35. 35.
    Kasper CK, Whissell DY, Wallerstein RO. Clinical aspects of iron deficiency. JAMA. 1965;191:359–63.CrossRefPubMedGoogle Scholar
  36. 36.
    Hoffman M, Monroe DM 3rd, Roberts HR. Activated factor VII activates factors IX and X on the surface of activated platelets: thoughts on the mechanism of action of high-dose activated factor VII. Blood Coagul Fibrinolysis. 1998;9(Suppl 1):S61–5.PubMedGoogle Scholar
  37. 37.
    Male C, Lechner K, Eichinger S, Kyrle PA, Kapiotis S, Wank H, et al. Clinical significance of lupus anticoagulants in children. J Pediatr. 1999;134(2):199–205.CrossRefPubMedGoogle Scholar
  38. 38.
    Koenig S, Gerstner T, Keller A, Teich M, Longin E, Dempfle CE. High incidence of vaproate-induced coagulation disorders in children receiving valproic acid: a prospective study. Blood Coagul Fibrinolysis. 2008;19(5):375–82. Scholar
  39. 39.
    Schneppenheim R, von Budde U. Willebrand factor: the complex molecular genetics of a multidomain and multifunctional protein. J Thromb Haemost. 2011;9(Suppl 1):209–15. CrossRefPubMedGoogle Scholar
  40. 40.
    Sadler JE, Budde U, Eikenboom JC, Favaloro EJ, Hill FG, Holmberg L, et al. Update on the pathophysiology and classification of von Willebrand disease: a report of the Subcommittee on von Willebrand Factor. J Thromb Haemost. 2006;4(10):2103–14. Scholar
  41. 41.
    Rodeghiero F, Castaman G, Tosetto A. von Willebrand factor antigen is less sensitive than ristocetin cofactor for the diagnosis of type I von Willebrand disease—results based on an epidemiological investigation. Thromb Haemost. 1990;64(3):349–52.PubMedGoogle Scholar
  42. 42.
    Kadir RA, Economides DL, Sabin CA, Owens D, Lee CA. Variations in coagulation factors in women: effects of age, ethnicity, menstrual cycle and combined oral contraceptive. Thromb Haemost. 1999;82(5):1456–61.CrossRefPubMedGoogle Scholar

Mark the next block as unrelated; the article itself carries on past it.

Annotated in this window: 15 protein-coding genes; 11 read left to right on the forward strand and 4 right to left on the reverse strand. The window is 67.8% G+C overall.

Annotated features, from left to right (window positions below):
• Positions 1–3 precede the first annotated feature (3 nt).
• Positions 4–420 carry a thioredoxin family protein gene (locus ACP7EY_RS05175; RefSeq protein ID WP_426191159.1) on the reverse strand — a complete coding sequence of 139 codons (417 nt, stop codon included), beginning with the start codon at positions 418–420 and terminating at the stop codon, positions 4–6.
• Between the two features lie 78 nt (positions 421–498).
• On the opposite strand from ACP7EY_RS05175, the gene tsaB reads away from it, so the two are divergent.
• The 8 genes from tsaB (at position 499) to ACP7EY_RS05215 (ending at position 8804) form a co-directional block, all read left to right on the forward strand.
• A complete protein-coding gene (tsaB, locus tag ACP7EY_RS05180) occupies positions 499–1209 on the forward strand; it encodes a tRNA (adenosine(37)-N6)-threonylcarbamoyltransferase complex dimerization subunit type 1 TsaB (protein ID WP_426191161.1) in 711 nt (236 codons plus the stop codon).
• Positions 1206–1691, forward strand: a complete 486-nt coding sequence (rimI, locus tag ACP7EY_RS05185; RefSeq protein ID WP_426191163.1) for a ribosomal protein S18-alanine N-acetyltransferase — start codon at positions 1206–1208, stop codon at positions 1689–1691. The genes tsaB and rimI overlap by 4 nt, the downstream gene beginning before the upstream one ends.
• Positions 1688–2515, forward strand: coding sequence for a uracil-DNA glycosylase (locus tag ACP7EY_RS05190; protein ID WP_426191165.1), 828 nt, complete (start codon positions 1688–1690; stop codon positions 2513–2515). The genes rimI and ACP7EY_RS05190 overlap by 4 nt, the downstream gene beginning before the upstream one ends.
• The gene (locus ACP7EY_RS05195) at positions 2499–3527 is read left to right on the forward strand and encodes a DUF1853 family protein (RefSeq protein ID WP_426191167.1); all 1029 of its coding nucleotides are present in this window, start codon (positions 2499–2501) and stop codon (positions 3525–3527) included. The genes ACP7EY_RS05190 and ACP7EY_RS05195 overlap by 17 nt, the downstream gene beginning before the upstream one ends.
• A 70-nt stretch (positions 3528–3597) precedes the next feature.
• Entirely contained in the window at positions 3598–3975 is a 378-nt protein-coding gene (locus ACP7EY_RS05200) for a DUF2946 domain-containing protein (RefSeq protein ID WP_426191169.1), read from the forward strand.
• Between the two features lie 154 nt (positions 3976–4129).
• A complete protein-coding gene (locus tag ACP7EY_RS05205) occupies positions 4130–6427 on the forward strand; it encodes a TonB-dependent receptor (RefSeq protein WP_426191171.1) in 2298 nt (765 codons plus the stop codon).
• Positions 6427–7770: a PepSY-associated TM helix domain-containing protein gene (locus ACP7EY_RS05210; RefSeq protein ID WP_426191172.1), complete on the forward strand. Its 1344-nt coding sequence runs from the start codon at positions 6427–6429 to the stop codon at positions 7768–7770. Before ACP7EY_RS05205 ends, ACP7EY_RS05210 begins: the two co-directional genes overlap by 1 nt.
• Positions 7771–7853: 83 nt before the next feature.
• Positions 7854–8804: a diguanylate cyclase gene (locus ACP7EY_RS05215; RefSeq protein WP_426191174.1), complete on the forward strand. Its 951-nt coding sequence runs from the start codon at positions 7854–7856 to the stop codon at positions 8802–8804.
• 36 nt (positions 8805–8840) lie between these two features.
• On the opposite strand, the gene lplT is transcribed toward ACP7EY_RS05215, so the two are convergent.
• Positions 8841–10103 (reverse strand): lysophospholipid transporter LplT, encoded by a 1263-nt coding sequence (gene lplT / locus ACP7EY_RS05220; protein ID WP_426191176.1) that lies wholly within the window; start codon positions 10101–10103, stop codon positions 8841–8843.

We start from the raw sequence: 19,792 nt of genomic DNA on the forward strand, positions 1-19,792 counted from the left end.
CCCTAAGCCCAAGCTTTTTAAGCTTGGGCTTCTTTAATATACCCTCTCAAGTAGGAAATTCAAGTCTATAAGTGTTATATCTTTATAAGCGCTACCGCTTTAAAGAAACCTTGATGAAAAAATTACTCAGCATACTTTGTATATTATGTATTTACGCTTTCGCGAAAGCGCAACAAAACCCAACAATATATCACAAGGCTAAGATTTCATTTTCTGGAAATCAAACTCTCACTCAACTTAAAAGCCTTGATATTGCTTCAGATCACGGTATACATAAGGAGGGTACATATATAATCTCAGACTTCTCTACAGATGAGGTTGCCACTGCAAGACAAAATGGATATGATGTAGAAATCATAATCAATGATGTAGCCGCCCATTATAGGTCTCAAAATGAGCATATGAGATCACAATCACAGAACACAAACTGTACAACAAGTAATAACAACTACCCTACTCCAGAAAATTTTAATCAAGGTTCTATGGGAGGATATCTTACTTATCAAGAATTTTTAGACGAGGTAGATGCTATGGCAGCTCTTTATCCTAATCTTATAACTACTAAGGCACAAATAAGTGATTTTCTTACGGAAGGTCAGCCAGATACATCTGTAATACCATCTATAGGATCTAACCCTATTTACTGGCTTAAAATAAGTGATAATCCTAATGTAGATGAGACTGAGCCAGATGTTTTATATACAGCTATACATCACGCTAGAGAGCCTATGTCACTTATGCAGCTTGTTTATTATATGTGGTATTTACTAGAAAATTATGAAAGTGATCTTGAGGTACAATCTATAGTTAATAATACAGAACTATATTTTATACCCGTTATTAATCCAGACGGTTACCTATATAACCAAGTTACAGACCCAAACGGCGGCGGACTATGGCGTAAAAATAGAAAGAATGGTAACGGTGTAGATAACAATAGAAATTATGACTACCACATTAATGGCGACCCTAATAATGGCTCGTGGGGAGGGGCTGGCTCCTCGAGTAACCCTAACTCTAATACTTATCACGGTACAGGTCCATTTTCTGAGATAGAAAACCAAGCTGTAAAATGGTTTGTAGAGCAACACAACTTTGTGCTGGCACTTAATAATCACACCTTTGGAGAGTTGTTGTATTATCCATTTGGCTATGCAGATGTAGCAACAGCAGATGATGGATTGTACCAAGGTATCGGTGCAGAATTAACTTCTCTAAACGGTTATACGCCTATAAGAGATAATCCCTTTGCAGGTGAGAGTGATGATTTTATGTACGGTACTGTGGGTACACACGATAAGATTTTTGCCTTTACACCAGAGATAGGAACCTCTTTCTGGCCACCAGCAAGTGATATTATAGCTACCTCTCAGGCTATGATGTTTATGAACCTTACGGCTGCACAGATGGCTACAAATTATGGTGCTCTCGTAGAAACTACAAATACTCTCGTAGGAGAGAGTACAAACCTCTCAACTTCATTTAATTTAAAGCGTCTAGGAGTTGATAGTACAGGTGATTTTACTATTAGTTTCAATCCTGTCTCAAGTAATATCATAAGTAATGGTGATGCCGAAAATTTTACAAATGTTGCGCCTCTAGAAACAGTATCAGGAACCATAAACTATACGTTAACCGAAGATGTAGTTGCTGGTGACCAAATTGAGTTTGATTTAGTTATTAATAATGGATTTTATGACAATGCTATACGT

43. 43.
    Mikhail S, Varadarajan R, Kouides P. The prevalence of disorders of haemostasis in adolescents with menorrhagia referred to a haemophilia treatment centre. Haemophilia. 2007;13(5):627–32. Scholar
  44. 44.
    Knol HM, Mulder AB, Bogchelman DH, Kluin-Nelemans HC, van der Zee AG, Meijer K. The prevalence of underlying bleeding disorders in patients with heavy menstrual bleeding with and without gynecologic abnormalities. Am J Obstet Gynecol. 2013;209(3):202 e1–7. Scholar
  45. 45.
    Philipp CS, Dilley A, Miller CH, Evatt B, Baranwal A, Schwartz R, et al. Platelet functional defects in women with unexplained menorrhagia. J Thromb Haemost. 2003;1(3):477–84.CrossRefPubMedGoogle Scholar
  46. 46.
    Mammen EF, Comp PC, Gosselin R, Greenberg C, Hoots WK, Kessler CM, et al. PFA-100 system: a new method for assessment of platelet dysfunction. Semin Thromb Hemost. 1998;24(2):195–202. Scholar
  47. 47.
    Schwartz L, Brister SJ, Bourassa MG, Peniston C, Buchanan MR. Interobserver reproducibility and biological variability of the Surgicutt II bleeding time. J Thromb Thrombolysis. 1998;6(2):155–8. CrossRefPubMedGoogle Scholar
  48. 48.
    Hayward CP, Harrison P, Cattaneo M, Ortel TL, Rao AK, et al. Platelet function analyzer (PFA)-100 closure time in the evaluation of platelet disorders and platelet function. J Thromb Haemost. 2006;4(2):312–9. Scholar
  49. 49.